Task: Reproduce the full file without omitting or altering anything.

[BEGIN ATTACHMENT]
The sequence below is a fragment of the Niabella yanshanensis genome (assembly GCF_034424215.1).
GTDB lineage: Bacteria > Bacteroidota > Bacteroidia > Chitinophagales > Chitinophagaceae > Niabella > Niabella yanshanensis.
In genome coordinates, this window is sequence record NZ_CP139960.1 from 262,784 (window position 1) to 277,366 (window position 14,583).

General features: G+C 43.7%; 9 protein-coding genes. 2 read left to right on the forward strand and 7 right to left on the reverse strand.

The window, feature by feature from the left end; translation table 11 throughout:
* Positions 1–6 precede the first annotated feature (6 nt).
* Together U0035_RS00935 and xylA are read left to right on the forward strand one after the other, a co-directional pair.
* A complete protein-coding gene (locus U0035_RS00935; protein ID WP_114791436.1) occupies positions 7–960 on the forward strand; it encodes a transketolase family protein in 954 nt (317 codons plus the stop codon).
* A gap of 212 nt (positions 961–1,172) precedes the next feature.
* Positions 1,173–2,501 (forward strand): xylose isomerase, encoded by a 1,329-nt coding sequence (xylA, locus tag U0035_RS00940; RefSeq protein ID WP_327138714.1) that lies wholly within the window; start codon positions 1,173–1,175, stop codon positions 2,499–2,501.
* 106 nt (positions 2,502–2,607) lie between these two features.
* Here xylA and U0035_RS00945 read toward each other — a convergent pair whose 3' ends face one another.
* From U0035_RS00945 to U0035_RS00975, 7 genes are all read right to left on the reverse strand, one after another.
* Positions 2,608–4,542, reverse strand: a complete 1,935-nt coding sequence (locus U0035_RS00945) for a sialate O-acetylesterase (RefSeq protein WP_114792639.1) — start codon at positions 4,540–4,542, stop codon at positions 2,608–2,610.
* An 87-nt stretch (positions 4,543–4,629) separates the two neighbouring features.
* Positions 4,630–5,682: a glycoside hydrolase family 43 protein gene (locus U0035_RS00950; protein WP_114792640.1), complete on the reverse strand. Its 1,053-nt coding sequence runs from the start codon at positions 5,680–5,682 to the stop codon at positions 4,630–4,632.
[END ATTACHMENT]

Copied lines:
The sequence below is a fragment of the Niabella yanshanensis genome (assembly GCF_034424215.1).
GTDB lineage: Bacteria > Bacteroidota > Bacteroidia > Chitinophagales > Chitinophagaceae > Niabella > Niabella yanshanensis.
In genome coordinates, this window is sequence record NZ_CP139960.1 from 262,784 (window position 1) to 277,366 (window position 14,583).

General features: G+C 43.7%; 9 protein-coding genes. 2 read left to right on the forward strand and 7 right to left on the reverse strand.

The window, feature by feature from the left end; translation table 11 throughout:
* Positions 1–6 precede the first annotated feature (6 nt).
* Together U0035_RS00935 and xylA are read left to right on the forward strand one after the other, a co-directional pair.
* A complete protein-coding gene (locus U0035_RS00935; protein ID WP_114791436.1) occupies positions 7–960 on the forward strand; it encodes a transketolase family protein in 954 nt (317 codons plus the stop codon).
* A gap of 212 nt (positions 961–1,172) precedes the next feature.
* Positions 1,173–2,501 (forward strand): xylose isomerase, encoded by a 1,329-nt coding sequence (xylA, locus tag U0035_RS00940; RefSeq protein ID WP_327138714.1) that lies wholly within the window; start codon positions 1,173–1,175, stop codon positions 2,499–2,501.
* 106 nt (positions 2,502–2,607) lie between these two features.
* Here xylA and U0035_RS00945 read toward each other — a convergent pair whose 3' ends face one another.
* From U0035_RS00945 to U0035_RS00975, 7 genes are all read right to left on the reverse strand, one after another.
* Positions 2,608–4,542, reverse strand: a complete 1,935-nt coding sequence (locus U0035_RS00945) for a sialate O-acetylesterase (RefSeq protein WP_114792639.1) — start codon at positions 4,540–4,542, stop codon at positions 2,608–2,610.
* An 87-nt stretch (positions 4,543–4,629) separates the two neighbouring features.
* Positions 4,630–5,682: a glycoside hydrolase family 43 protein gene (locus U0035_RS00950; protein WP_114792640.1), complete on the reverse strand. Its 1,053-nt coding sequence runs from the start codon at positions 5,680–5,682 to the stop codon at positions 4,630–4,632.